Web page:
How 2022's Nobel Prize Winners In Physics Proved Einstein Wrong

Every now and then, news hits that "such and such has gotten a Nobel Prize. Hurray!" So Nobel Prizes are good, right? Big, prestigious something-or-other awards that confer some vague honor upon the recipient, and then: done. Folks return to their keyboards, lattes, gas bills, what-have-you, and nothing seems to change. What's the big deal, anyway? 

To answer that question, let's look at past recipients on the Nobel Prize website. Martin Luther King, Jr. won the Nobel Peace Prize in 1964 "for his non-violent struggle for civil rights for the Afro-American population." Sir Alexander Fleming won the Nobel Prize in Physiology or Medicine in 1945 "for the discovery of penicillin and its curative effect in various infectious diseases." In the realms of art, science, and humanitarian work, Nobel Prizes are awarded to people "who, during the preceding year, shall have conferred the greatest benefit to humankind," as award creator Alfred Nobel said in his will in 1895. He gave away his fortune to subsequent generations, to reward those who advance and enrich the world within the domains of medicine, physics, chemistry, literature, and peace.

This year, the Nobel Prize in Physics was split between Alain Aspect, John Clauser, and Anton Zeilinger. Even if you've never heard of them, their work proved Einstein wrong, shattered our understanding of reality itself, and led directly to the quantum computing revolution. To understand how and why, we've got to do a big-brain dive into history, science, and the very nature of space and time. 

The mesh of spacetime

So what's the official reason for granting Alain Aspect, John Clauser, and Anton Zeilinger 2022's Nobel Prize in Physics? "For experiments with entangled photons, establishing the violation of Bell inequalities and pioneering quantum information science," as the Nobel Prize website says. To understand what that means, we've got to go back that most oft-cited, frizzy-haired genius of math and science: Albert Einstein.

Einstein's 1905 Theory of Special Relativity (the E = mc2 one) said that anything with mass — you, a leaf, Mars — can never move faster than the speed of light. Space and time are one bounded mesh, spacetime; moving faster through space means moving slower through time. It so happens that on Earth, folks are close enough together, and slow-moving enough, to experience time the same. Einstein's 1915 Theory of General Relativity said that gravity is like a dent in spacetime. An object like Earth makes a dent big enough to make the moon spin around it, like a ball around a drain. The sun is so massive that all of our solar system's planets spin around it, and so on (both per Live Science).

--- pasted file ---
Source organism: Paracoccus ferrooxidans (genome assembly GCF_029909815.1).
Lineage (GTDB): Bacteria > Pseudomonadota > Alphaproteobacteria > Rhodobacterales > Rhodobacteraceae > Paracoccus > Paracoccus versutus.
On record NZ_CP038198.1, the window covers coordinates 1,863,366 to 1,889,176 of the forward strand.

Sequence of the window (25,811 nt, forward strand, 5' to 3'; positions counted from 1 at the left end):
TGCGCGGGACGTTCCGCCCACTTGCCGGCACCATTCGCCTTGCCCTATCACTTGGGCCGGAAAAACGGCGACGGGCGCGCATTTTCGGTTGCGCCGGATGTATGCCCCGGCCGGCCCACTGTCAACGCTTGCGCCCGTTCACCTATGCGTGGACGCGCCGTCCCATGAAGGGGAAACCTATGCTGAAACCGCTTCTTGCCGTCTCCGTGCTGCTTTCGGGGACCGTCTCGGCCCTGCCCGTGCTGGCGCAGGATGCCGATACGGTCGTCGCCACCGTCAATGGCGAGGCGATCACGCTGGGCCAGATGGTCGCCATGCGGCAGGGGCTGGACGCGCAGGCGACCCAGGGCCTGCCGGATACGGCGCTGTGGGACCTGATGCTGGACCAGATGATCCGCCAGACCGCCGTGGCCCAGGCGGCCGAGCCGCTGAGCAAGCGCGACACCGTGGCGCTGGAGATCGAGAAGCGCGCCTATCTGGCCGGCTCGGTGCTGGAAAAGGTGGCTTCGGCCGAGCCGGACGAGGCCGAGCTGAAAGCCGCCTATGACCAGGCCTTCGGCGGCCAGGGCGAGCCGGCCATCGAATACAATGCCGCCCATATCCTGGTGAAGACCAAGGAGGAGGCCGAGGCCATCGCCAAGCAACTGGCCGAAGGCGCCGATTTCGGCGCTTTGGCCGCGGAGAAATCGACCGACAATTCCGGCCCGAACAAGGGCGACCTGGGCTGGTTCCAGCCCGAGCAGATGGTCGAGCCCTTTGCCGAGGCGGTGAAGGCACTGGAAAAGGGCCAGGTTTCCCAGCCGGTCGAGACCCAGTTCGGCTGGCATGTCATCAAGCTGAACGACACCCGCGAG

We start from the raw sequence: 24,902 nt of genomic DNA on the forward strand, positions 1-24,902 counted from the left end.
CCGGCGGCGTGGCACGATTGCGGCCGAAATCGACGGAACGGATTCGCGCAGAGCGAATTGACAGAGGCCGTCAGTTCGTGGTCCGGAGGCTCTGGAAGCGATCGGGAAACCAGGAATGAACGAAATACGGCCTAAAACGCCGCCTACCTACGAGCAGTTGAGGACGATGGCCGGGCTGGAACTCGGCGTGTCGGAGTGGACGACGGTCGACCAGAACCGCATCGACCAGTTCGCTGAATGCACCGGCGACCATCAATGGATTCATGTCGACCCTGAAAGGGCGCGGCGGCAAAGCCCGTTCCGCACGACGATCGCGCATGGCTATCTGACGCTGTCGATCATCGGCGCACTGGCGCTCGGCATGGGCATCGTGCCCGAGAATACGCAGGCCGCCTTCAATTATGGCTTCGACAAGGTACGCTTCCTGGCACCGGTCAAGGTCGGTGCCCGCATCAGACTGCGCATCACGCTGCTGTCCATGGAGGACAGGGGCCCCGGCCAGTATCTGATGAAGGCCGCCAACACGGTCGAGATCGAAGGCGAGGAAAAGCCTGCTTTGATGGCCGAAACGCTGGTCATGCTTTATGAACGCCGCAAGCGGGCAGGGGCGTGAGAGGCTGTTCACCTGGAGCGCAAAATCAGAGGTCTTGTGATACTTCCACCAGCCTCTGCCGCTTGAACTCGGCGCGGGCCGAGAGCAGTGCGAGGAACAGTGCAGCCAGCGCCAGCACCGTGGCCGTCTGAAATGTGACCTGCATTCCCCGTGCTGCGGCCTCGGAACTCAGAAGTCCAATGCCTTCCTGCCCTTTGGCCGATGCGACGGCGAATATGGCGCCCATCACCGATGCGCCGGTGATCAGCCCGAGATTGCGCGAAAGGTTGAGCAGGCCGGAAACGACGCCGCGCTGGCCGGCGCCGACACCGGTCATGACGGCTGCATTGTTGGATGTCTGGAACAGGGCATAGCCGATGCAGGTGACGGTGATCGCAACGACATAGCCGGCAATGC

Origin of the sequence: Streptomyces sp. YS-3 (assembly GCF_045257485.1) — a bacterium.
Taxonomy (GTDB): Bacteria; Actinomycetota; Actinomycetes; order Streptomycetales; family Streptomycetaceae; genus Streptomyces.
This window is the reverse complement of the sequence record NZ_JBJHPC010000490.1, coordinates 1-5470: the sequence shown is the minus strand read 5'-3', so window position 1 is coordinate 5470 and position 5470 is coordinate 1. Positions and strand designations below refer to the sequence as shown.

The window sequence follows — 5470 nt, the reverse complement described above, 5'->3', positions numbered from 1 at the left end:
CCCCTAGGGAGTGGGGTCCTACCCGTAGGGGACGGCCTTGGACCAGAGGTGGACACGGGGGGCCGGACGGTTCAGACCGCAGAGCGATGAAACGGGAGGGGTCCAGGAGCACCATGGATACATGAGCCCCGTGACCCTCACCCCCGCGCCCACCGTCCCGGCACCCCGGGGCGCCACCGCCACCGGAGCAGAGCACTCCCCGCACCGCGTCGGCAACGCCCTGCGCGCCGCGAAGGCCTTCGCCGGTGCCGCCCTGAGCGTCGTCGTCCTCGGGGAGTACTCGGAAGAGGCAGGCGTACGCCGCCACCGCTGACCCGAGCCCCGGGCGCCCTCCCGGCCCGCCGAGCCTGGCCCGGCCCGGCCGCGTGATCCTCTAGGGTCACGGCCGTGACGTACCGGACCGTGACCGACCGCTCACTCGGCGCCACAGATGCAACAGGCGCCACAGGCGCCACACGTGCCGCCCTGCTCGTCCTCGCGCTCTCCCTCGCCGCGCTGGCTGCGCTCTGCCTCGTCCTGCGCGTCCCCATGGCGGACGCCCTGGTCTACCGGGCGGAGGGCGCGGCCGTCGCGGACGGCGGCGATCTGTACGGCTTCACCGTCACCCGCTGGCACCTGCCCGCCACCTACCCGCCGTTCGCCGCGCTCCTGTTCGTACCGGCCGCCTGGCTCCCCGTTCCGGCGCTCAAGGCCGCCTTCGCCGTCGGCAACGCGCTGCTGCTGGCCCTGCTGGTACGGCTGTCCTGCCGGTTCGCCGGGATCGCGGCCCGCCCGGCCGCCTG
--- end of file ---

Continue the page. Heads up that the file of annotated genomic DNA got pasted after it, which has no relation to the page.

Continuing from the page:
In the end, Einstein believed that space exists "locally," meaning that objects affect each other by being in direct contact with each other, per Space. To creatures like us, that should make sense. Why would a book fall over if nothing pushed it? But when objects get really, really small the rules change, and things get weird.

Spooky action at a distance

So how in the heck could a particle a galaxy away affect what happens in my coffee mug? That's impossible, surely. Nothing travels faster than light, Einstein said — things far away are in my past and will take some time to get here. For big objects, this is totally true and Einstein was right. But for objects smaller than an atom — quarks, neutrinos, bosons, electrons — it's false. At sub-atomic size, quantum mechanics — the physics of the really small — has proven that space is not "local," as The Conversation explains. Particles can affect other particles light years away, instantly. How? We'll get to that later. 

Einstein thought that such "spooky action at a distance" was an absurd idea. Other physicists, like Richard Feynman, thought differently. During the 1930s at the onset of an investigation into quantum mechanics, Einstein, Boris Podolsky, and Nathan Rosen published a paper debunking non-local, quantum physics (readable on the Physics Review Journal Archive). On the other side, Richard Feynman joined up with Julian Schwinger and Shinitiro Tomonaga to say that quantum physics was real. The latter three, much like the current 2022 winners, were eventually awarded the Nobel Prize in Physics in 1965.

Feynman, like Einstein, worked in the realm of mathematics. It took until the 1960s for another physicist, John Bell, to develop the math into something testable. It took until the 1970s for 2022 Nobel Prize winner John Clauser to actually test it.